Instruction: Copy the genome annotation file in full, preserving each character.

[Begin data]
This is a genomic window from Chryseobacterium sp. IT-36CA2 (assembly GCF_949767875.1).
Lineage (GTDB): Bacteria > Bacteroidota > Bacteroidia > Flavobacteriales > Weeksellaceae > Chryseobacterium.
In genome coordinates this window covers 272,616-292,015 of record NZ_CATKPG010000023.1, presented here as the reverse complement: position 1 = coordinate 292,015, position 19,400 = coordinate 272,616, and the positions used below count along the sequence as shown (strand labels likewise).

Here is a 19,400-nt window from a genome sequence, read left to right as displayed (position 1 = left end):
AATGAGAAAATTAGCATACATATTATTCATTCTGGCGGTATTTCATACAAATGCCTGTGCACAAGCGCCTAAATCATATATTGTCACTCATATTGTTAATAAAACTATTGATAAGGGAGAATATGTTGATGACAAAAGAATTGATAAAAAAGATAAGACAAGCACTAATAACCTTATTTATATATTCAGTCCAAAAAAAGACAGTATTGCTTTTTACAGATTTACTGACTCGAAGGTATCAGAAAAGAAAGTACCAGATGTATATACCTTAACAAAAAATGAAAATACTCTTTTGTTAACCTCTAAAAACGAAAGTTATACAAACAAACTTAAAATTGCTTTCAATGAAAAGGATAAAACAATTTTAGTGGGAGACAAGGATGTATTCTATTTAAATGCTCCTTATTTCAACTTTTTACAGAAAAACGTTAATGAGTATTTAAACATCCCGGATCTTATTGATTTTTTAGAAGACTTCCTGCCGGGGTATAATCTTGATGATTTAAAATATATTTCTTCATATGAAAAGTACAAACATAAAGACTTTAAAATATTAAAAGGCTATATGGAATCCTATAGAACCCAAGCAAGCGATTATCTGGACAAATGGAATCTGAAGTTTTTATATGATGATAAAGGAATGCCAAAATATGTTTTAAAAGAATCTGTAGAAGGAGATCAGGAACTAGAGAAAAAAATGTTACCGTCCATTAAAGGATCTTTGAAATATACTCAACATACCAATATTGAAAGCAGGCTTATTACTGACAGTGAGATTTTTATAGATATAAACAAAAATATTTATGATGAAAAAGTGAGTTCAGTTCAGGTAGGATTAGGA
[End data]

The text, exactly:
This is a genomic window from Chryseobacterium sp. IT-36CA2 (assembly GCF_949767875.1).
Lineage (GTDB): Bacteria > Bacteroidota > Bacteroidia > Flavobacteriales > Weeksellaceae > Chryseobacterium.
In genome coordinates this window covers 272,616-292,015 of record NZ_CATKPG010000023.1, presented here as the reverse complement: position 1 = coordinate 292,015, position 19,400 = coordinate 272,616, and the positions used below count along the sequence as shown (strand labels likewise).

Here is a 19,400-nt window from a genome sequence, read left to right as displayed (position 1 = left end):
AATGAGAAAATTAGCATACATATTATTCATTCTGGCGGTATTTCATACAAATGCCTGTGCACAAGCGCCTAAATCATATATTGTCACTCATATTGTTAATAAAACTATTGATAAGGGAGAATATGTTGATGACAAAAGAATTGATAAAAAAGATAAGACAAGCACTAATAACCTTATTTATATATTCAGTCCAAAAAAAGACAGTATTGCTTTTTACAGATTTACTGACTCGAAGGTATCAGAAAAGAAAGTACCAGATGTATATACCTTAACAAAAAATGAAAATACTCTTTTGTTAACCTCTAAAAACGAAAGTTATACAAACAAACTTAAAATTGCTTTCAATGAAAAGGATAAAACAATTTTAGTGGGAGACAAGGATGTATTCTATTTAAATGCTCCTTATTTCAACTTTTTACAGAAAAACGTTAATGAGTATTTAAACATCCCGGATCTTATTGATTTTTTAGAAGACTTCCTGCCGGGGTATAATCTTGATGATTTAAAATATATTTCTTCATATGAAAAGTACAAACATAAAGACTTTAAAATATTAAAAGGCTATATGGAATCCTATAGAACCCAAGCAAGCGATTATCTGGACAAATGGAATCTGAAGTTTTTATATGATGATAAAGGAATGCCAAAATATGTTTTAAAAGAATCTGTAGAAGGAGATCAGGAACTAGAGAAAAAAATGTTACCGTCCATTAAAGGATCTTTGAAATATACTCAACATACCAATATTGAAAGCAGGCTTATTACTGACAGTGAGATTTTTATAGATATAAACAAAAATATTTATGATGAAAAAGTGAGTTCAGTTCAGGTAGGATTAGGA